November 13, 2018
The Sixers dressed up their practice facility for the occasion, bringing out balloons, music, and what seemed like the entirety of their sales department to the floor of their practice facility, all in an effort to celebrate Jimmy Butler's arrival. Highlights of Butler's career played by the stage, showcasing his work from stints with Chicago, Minnesota, and Team USA. It was not a normal day in Camden.
Except for, well, Jimmy Butler. He showed up to his own introductory presser in a sweatsuit, looking like he was ready to come in for a workout, not an unveiling. That's how fast things have been moving for Butler, who told the assembled press his suit arrived late on Tuesday and forced him to show up in comfy clothes.
But when you're the new star in town, you can show up to your press conference however you want. And in around 25 minutes of time on Tuesday morning, Butler offered us all a window into who he is, what he sees, and where things are headed.
The story on Butler at this point of his career is as much about his personality as it is his play on the court. His ability to go out and impact a game is beyond reproach, but you can't say the same about his eagerness to mesh and get along with young talent. There have now been run-ins for him at both his NBA stops.
So with all sorts of speculation and reporting going back and forth on the matter, I wanted to give Butler the chance to clear the air on who he thinks he is as a person. And he was pretty clear in his dismissal of reporting that labeled him a malcontent or a bad locker room guy, saying he believes himself to be, "an incredible human being," which is quite a claim.
"You really wouldn't know who I am unless you're around me every day. And for the most part that's why I don't worry about what everybody says," said Butler. "I love my teammates. I don't think there's too many of them that will tell you I'm a bad teammate. People get whatever they want to say out, it is what it is. But I think I'm an incredible human being and teammate, and I'll show that to the guys that are here."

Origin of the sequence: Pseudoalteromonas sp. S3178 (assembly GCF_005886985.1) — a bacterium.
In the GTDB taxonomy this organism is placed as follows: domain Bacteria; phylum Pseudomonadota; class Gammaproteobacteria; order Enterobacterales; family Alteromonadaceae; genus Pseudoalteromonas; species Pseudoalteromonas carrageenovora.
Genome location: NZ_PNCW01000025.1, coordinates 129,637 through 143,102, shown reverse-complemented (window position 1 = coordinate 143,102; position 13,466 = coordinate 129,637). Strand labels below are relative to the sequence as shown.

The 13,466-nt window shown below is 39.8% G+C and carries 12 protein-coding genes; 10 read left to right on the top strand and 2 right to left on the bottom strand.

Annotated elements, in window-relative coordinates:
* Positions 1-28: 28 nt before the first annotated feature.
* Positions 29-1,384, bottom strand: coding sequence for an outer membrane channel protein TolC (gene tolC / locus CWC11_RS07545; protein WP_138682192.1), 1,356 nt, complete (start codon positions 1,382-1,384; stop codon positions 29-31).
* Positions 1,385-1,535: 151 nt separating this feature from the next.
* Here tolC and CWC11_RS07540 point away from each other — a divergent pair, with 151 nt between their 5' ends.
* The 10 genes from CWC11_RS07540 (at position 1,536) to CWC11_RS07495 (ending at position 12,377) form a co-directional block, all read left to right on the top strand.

Color me skeptical on this front. Butler is absolutely a competitor and a hard worker, but eventually, it becomes hard to believe all the smoke isn't being produced by a fire. There are too many people plugged into the league, too many instances of clashing with people around him to suggest Butler is the ultimate good soldier.
Still, he'll have the chance to live up to his word here. He's playing with the best teammate he's ever had in Joel Embiid, and his two primary running mates are both guys who buy in and compete on defense. If nothing else, that will resonate with one of the league's steeliest defenders. And for whatever it's worth, GM Elton Brand suggested he heard good things from all the people he spoke to about Butler.
"In the locker room, they loved him. On the court, he's demanding, he wants to win. I can deal with that part, our organization can deal with that, our players can deal with that because they want to win. Talked to many of his teammates, it's like, 'He's great, we loved him, in the locker room. In the court he's demanding and he wanted to win, and he pushed me to be better' is what I was hearing," said Brand. "It was an easy call for me."
We are in the very beginning of the Jimmy Butler era in Philadelphia, and no one truly knows whether he's going to stay here beyond this season. If everything works out on the floor and in the locker room, it'll be a no-brainer decision to lock him up on a long-term deal. If not, things get a lot more complicated.
For now, the only thing that seems to matter to Butler is to go out and try to win championships.
"That's above any and everything. I think that's the reason why everybody plays this game," said Butler. "MVPs are great, scoring titles are great, Defensive Player of the Year [is] great, but that trophy and getting that ring, knowing that point in time you're the best team in the world, that's special. All I ever wanted to do is win, at any and every level. I have a new opportunity to do that here, and that's the goal. That will always be the goal."